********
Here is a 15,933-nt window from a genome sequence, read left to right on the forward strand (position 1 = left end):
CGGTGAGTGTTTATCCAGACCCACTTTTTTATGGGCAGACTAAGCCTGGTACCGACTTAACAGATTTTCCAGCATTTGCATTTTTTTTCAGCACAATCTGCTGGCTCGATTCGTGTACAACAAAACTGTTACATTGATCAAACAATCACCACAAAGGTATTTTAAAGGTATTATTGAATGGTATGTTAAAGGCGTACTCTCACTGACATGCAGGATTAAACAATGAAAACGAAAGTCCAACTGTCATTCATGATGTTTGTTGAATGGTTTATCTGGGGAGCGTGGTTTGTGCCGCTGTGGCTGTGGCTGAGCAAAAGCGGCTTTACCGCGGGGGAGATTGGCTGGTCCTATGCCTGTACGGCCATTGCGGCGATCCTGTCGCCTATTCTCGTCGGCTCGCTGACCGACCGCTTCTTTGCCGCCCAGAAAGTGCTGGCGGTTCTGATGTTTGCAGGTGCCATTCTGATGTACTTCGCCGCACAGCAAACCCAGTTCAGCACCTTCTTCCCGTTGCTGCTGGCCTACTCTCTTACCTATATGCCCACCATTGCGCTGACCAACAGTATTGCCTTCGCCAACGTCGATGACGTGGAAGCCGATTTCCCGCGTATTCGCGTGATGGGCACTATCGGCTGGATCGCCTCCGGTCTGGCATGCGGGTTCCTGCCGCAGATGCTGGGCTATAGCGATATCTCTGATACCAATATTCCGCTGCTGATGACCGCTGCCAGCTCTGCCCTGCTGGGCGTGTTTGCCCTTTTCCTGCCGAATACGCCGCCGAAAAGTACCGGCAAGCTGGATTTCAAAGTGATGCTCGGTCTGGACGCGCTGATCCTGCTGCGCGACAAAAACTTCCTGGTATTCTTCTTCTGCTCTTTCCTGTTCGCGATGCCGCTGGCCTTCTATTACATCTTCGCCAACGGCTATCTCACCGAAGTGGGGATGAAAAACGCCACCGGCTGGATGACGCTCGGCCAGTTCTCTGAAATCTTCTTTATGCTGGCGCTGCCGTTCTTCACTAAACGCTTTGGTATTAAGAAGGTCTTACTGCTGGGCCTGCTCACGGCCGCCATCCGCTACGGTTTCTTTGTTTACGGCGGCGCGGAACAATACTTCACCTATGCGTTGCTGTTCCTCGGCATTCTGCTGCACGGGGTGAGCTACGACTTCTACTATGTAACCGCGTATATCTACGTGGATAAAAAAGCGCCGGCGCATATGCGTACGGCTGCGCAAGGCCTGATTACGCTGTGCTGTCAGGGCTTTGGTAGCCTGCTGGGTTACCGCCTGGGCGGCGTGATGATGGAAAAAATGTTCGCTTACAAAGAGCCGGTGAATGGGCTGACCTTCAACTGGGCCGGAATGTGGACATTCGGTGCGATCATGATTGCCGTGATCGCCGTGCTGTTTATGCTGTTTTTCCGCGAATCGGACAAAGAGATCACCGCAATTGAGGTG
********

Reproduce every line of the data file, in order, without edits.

Here is a 15,933-nt window from a genome sequence, read left to right on the forward strand (position 1 = left end):
CGGTGAGTGTTTATCCAGACCCACTTTTTTATGGGCAGACTAAGCCTGGTACCGACTTAACAGATTTTCCAGCATTTGCATTTTTTTTCAGCACAATCTGCTGGCTCGATTCGTGTACAACAAAACTGTTACATTGATCAAACAATCACCACAAAGGTATTTTAAAGGTATTATTGAATGGTATGTTAAAGGCGTACTCTCACTGACATGCAGGATTAAACAATGAAAACGAAAGTCCAACTGTCATTCATGATGTTTGTTGAATGGTTTATCTGGGGAGCGTGGTTTGTGCCGCTGTGGCTGTGGCTGAGCAAAAGCGGCTTTACCGCGGGGGAGATTGGCTGGTCCTATGCCTGTACGGCCATTGCGGCGATCCTGTCGCCTATTCTCGTCGGCTCGCTGACCGACCGCTTCTTTGCCGCCCAGAAAGTGCTGGCGGTTCTGATGTTTGCAGGTGCCATTCTGATGTACTTCGCCGCACAGCAAACCCAGTTCAGCACCTTCTTCCCGTTGCTGCTGGCCTACTCTCTTACCTATATGCCCACCATTGCGCTGACCAACAGTATTGCCTTCGCCAACGTCGATGACGTGGAAGCCGATTTCCCGCGTATTCGCGTGATGGGCACTATCGGCTGGATCGCCTCCGGTCTGGCATGCGGGTTCCTGCCGCAGATGCTGGGCTATAGCGATATCTCTGATACCAATATTCCGCTGCTGATGACCGCTGCCAGCTCTGCCCTGCTGGGCGTGTTTGCCCTTTTCCTGCCGAATACGCCGCCGAAAAGTACCGGCAAGCTGGATTTCAAAGTGATGCTCGGTCTGGACGCGCTGATCCTGCTGCGCGACAAAAACTTCCTGGTATTCTTCTTCTGCTCTTTCCTGTTCGCGATGCCGCTGGCCTTCTATTACATCTTCGCCAACGGCTATCTCACCGAAGTGGGGATGAAAAACGCCACCGGCTGGATGACGCTCGGCCAGTTCTCTGAAATCTTCTTTATGCTGGCGCTGCCGTTCTTCACTAAACGCTTTGGTATTAAGAAGGTCTTACTGCTGGGCCTGCTCACGGCCGCCATCCGCTACGGTTTCTTTGTTTACGGCGGCGCGGAACAATACTTCACCTATGCGTTGCTGTTCCTCGGCATTCTGCTGCACGGGGTGAGCTACGACTTCTACTATGTAACCGCGTATATCTACGTGGATAAAAAAGCGCCGGCGCATATGCGTACGGCTGCGCAAGGCCTGATTACGCTGTGCTGTCAGGGCTTTGGTAGCCTGCTGGGTTACCGCCTGGGCGGCGTGATGATGGAAAAAATGTTCGCTTACAAAGAGCCGGTGAATGGGCTGACCTTCAACTGGGCCGGAATGTGGACATTCGGTGCGATCATGATTGCCGTGATCGCCGTGCTGTTTATGCTGTTTTTCCGCGAATCGGACAAAGAGATCACCGCAATTGAGGTG